Towns, Cities, Villages and Hamlets


Samuel Lewis's Topographical Gazeetter 1831

COVENEY, a parish in the southern division of the hundred of WITCHFORD, Isle of ELY, county of CAMBRIDGE, 6 miles (W. N. w.) from Ely, containing, with the chapelry of Manea, 982 inhabitants. The living is a rectory, in the archdeaconry and diocese of Ely, rated in the king's books at 5, and in the patronage of Lord Rokeby. The church is dedicated to St. Peter.

For the Family Historian details of available records can be found on the Coveney page of GENUKI Cambridgeshire.

Domesday Book Entry

There are no entries for Coveney in the Domesday Book.


War Memorial

The war memorial and the men on it have been documented on the Roll of Honour Cambridgeshire page

Coveney parish, including the chapelry of Manea and the hamlet of Wardy-hill, contains 8,420 acres ; its population is now about 1,600 souls. The amount of assessed property is 9,670. Among the principal proprietors of the soil are the Earl of Hardwicke and Lord Rokeby. The manor formed part of the ancient possessions of the monks of Ely, and having been for some time wrongfully, withheld from them, was recovered by Bishop Nigell, before the year 1169. It does not appear when it came into lay hands, but Warren-de-Lisle seized it in 1297 and it continued with his descendants for nearly a century. It was afterwards successively in the families of Steward and Drake, from the latter of which it passed in marriage to the Robinsons, and it is now the property of Lord Rokeby, the lineal descendant of the same family. Coveney stands on an eminence, about five miles north-west from Ely, and four miles cast frorn Sutton. The church, dedicated to St. Peter, is a small ancient edifice, in which are the old open benches of oak, some of which are richly carved. In the chancel is a double piscina under a single arch. The living is a rectory, with the curacy of Manea, rated in the king's books at 5., but now returned at 809 nett per annum. The patronage is invested in Lord Rokeby. The tithes were commuted in 1844, for a rent-charge of 231 12s. 3d., and there are 31 acres of glebe land. The celebrated Dr. Conyers Middleton was rector of Coveney. Here is a chapel, capable of accommodating about 200, appropriated to the use of a sect, calling themselves "Christian Baptists." The National School, for both sexes, is a neat building near the church.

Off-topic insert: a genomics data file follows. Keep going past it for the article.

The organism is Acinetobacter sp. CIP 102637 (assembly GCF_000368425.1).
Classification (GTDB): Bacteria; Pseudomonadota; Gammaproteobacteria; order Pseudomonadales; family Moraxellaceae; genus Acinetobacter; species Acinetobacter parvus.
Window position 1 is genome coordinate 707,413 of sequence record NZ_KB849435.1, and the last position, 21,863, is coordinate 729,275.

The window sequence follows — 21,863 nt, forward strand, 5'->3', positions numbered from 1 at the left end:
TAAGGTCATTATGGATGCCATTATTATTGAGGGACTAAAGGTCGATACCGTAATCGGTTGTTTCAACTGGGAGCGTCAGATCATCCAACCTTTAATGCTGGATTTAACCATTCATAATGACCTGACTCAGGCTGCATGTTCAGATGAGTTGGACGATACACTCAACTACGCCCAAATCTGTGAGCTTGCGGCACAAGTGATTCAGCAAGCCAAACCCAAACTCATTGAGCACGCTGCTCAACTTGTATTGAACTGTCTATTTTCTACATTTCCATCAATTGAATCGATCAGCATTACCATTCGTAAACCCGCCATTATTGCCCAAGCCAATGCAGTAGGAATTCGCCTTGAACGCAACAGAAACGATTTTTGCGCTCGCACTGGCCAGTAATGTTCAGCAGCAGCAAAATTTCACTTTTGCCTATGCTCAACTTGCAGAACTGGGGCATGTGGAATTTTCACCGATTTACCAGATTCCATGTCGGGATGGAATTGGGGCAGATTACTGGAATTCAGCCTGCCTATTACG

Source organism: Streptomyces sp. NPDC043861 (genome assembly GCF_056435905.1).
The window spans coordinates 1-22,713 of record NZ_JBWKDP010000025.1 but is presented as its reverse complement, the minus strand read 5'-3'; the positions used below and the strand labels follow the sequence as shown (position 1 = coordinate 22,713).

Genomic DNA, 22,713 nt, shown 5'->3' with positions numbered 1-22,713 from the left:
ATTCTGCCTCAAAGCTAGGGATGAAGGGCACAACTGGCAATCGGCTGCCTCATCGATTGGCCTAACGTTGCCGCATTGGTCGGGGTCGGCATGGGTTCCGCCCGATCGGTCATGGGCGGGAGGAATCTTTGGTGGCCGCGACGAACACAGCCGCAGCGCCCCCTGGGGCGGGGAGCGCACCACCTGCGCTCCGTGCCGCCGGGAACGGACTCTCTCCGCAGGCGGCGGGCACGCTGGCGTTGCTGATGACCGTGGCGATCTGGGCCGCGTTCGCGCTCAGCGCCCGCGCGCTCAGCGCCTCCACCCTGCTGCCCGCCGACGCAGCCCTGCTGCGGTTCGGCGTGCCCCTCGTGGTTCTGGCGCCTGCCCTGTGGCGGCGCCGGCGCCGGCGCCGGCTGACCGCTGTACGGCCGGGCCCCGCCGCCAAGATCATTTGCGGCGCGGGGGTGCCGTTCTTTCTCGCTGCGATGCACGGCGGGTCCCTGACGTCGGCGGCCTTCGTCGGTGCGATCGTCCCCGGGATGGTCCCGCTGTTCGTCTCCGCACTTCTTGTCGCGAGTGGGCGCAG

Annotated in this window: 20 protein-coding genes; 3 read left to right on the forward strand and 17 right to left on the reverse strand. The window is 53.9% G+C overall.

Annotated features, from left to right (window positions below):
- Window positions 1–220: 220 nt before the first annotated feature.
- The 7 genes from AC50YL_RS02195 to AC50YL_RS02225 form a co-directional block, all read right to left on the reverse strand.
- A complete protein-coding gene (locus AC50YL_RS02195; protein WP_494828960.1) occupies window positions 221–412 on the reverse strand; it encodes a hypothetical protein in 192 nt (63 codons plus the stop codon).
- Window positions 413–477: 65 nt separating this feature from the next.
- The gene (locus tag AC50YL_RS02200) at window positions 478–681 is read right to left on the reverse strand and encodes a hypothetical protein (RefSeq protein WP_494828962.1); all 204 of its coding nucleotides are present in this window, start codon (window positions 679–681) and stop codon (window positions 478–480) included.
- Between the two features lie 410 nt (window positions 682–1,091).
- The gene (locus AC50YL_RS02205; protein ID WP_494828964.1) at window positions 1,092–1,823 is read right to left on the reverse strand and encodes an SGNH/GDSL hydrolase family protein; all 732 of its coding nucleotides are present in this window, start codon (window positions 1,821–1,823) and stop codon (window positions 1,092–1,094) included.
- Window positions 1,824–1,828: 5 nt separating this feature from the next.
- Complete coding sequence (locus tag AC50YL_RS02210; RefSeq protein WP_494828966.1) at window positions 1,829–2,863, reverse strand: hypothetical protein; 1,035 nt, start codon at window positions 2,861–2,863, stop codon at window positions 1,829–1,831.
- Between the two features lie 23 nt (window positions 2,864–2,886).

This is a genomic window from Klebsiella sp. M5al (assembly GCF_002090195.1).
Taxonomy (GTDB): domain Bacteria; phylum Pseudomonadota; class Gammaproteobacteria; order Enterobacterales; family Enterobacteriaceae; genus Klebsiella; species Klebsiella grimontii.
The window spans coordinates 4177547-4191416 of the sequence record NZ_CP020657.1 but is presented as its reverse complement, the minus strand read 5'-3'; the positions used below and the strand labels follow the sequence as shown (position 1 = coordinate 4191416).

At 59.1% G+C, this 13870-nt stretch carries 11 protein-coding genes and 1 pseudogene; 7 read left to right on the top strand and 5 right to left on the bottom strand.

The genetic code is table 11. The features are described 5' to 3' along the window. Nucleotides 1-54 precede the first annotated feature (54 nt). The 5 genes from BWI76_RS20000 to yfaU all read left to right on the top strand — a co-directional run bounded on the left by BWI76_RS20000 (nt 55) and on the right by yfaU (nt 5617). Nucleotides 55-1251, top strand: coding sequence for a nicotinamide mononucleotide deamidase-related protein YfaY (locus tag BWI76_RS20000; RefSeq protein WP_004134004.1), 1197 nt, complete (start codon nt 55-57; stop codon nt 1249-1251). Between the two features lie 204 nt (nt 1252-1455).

[A BRIEF HISTORY OF ELY and neighbouring villages in the Isle by J.H. Clements 1868]

The church of St. Peter ad Vincula is a building of stone, dating from the 13th century, and consisting of chancel, nave, south porch and an embattled western tower containing one bell : in the chancel is a trefoil-headed double piscina, and the north wall of the nave contains an ancient stoup; the splendid reredos of carved wood, presented by Athelstan Riley esq. is probably 15th century North-German workmanship, and the central panel contains a remarkably fine representation of the "Crucifixion," the figure on the rood was carved by peasants at Ober Ammergau : there are some interesting, though rude, carved bench ends, dating from about 1400 : the pulpit, dated 1705, has paintings of Our Lord and the Four Evangelists, and is of Danish origin. The church was restored in 1897, at a cost of 1,000 : a new rood screen, the design of the Rev. C. F. G. Turner, rector 1892-1914, was erected, and the roof, which had previously been thatched with reeds, was recovered with grey Westmoreland slates. There are 160 sittings, free. The register dates from the year 1676.

WARDY HILL (or Wady Hill), 1 mile northwest, is a hamlet of Coveney. WAYHEAD, another hamlet, is 1 mile north from the parish church.

MANEA, formerly a chapelry of this parish, but now a distinct parish, is given under a separate heading.

[Extracts from Kelly's Directory - Cambridgeshire - 1929]


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